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Thu 20th Dec 2012 19:08
Ha-ha! It's quicker by vicar.
Mind you...I have to say that off-duty coppers
have better things to do than chase errant
prelates when there are politicians on slower wheels to pursue. The "motorway" lads are far more likely to do that - and it fits!
Comment is about Don't drink and drive !!! (blog)
Original item by hugh
Thu 20th Dec 2012 18:56
If JC (the one upstairs, that is) is going to settle in Ireland, will he be able to settle things there? Mind you, they'd never stop boasting about being his new chosen people so that might do the trick - if the rest of the world didn't make a pact with the devil to get them to shut up! :-)
Comment is about PARTY! (a shameless re-post!) (blog)
Original item by Anthony Emmerson
Thu 20th Dec 2012 18:31
Eee by 'eck, he might even have made his money designing and manufacturing wheelbarrows under the brand name of "Wheels Circular Wheels". Today, a man would probably look to take his company and the government to the cleaners!
Comment is about The Fairytale of New Britain (Lucky Man) (blog)
Original item by John Coopey
Thu 20th Dec 2012 15:17
You may be familiar with this link; if you're not Happy Christmas - enjoy!
Comment is about John Coopey (poet profile)
John F Keane
Thu 20th Dec 2012 15:05
Surprised you still have some teeth left, Nigel!
The sweets were indeed sweet (ouch!)
Comment is about Victory at Christmas - (December 2012 Collage Poem) (blog)
Original item by Stockport WoL
Thu 20th Dec 2012 14:50
The essence of the poem is in its initial ambiguity. I leave the reader to determine if the wheelbarrow is red.
"Ah!" I hear you say "It must be red because it's called 'The Red Wheelbarrow'"
"Ah" I reply "The title refers to another wheelbarrow".
Other important questions can indeed be answere.
We are left to ask "Where is the wheelbarrow going?" "Why are bricks sometimes pulled?" "Is its speed critical?"
Unlike WC Fields I am happy to expand.
The chickens are being taken to their death, smashed on the head by the bricks. They will the be brought back in the wheelbarrow (along with the bricks) and sold to the butcher for Christmas shoppers.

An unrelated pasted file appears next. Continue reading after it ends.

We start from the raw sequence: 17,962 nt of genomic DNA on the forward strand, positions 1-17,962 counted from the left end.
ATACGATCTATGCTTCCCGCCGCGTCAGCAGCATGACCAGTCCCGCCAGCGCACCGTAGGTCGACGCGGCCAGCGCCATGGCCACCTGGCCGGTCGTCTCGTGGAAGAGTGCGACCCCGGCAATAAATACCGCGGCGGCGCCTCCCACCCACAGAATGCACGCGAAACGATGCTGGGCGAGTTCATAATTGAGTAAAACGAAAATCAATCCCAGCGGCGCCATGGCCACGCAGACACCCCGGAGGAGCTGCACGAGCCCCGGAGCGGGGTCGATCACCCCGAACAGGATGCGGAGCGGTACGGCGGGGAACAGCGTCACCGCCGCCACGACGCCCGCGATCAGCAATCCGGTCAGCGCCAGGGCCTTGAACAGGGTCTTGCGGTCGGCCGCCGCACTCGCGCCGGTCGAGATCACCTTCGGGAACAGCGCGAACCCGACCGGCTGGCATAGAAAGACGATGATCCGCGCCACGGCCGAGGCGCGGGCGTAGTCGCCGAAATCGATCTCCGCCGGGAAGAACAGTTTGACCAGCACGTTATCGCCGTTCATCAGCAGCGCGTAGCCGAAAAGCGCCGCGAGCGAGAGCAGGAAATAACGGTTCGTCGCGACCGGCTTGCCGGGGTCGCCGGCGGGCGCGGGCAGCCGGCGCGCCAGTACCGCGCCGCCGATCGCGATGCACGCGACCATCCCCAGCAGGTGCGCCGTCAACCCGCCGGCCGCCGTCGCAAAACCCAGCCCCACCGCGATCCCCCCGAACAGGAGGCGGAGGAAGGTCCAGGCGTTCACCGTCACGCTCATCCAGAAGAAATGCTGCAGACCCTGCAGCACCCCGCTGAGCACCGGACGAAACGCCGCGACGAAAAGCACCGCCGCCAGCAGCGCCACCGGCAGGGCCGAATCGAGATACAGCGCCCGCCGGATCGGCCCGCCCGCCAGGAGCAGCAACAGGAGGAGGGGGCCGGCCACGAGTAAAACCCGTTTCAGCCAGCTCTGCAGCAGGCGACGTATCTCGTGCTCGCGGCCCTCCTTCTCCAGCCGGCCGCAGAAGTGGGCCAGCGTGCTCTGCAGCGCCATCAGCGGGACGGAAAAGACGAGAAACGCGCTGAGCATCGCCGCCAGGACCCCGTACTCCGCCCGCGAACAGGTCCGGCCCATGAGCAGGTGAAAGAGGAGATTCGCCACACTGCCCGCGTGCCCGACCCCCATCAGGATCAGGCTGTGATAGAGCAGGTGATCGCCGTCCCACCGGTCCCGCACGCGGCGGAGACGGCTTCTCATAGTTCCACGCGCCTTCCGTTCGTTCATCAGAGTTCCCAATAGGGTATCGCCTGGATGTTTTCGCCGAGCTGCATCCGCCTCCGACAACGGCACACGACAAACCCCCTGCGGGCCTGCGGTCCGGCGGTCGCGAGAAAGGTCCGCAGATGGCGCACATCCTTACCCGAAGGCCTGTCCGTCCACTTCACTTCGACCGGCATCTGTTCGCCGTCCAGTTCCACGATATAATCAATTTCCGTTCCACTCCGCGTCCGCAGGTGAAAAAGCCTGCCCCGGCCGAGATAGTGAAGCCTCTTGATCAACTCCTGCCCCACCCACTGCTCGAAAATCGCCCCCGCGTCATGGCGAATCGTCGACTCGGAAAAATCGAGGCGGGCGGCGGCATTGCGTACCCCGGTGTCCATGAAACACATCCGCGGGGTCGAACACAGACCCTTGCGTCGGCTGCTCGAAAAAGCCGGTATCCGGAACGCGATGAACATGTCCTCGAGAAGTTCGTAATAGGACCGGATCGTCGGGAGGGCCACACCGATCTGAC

The gardener's name is Colin.
I am happy to elaborate on any other unexplained aspects of this difficult poem.
Comment is about The Red Wheelbarrow (blog)
Thu 20th Dec 2012 14:28
Great stuff! Well done mate! Take care, Tony.
Thu 20th Dec 2012 13:28
Road rage at Christmas! How "in the seat" that is still warm where the hiney has sat! A poem to which many can relate.
Comment is about The Driving Seat (blog)
Original item by Isobel
Thu 20th Dec 2012 13:25
Seasons Greetings, Win.
Thanks for your thoughts on my "Red Wheelbarrow".
Comment is about Winston Plowes (poet profile)
Original item by Winston Plowes
Thu 20th Dec 2012 13:24
Glad you liked my "Red Wheelbarrow". Excellent song you reposted recently, by the way - I think I commented on it separately.
Comment is about M.C. Newberry (poet profile)
Original item by M.C. Newberry
Thu 20th Dec 2012 13:23
Glad you liked my "Red Wheelbarrow" Isobel. But is it poetry? Compare and contrast.
Comment is about Isobel (poet profile)
Thu 20th Dec 2012 13:21
Seasons Greetings, AE,
Thanks for your thoughts on my "Red Wheelbarrow".
Liked the joke too. I used to think that monologue about an Irish brickie getting hoist up on a rope which had the wheelbarrow attached to the other end was hilarious when I was a kid. He fell, landed, the barrow fell, he went up, the barrow landed, spilled the bricks, barrow went up, he came down etc. (I suppose you had to be there!)
Comment is about Anthony Emmerson (poet profile)
Thu 20th Dec 2012 13:18
Thanks for your lovely comment on my poem Mike.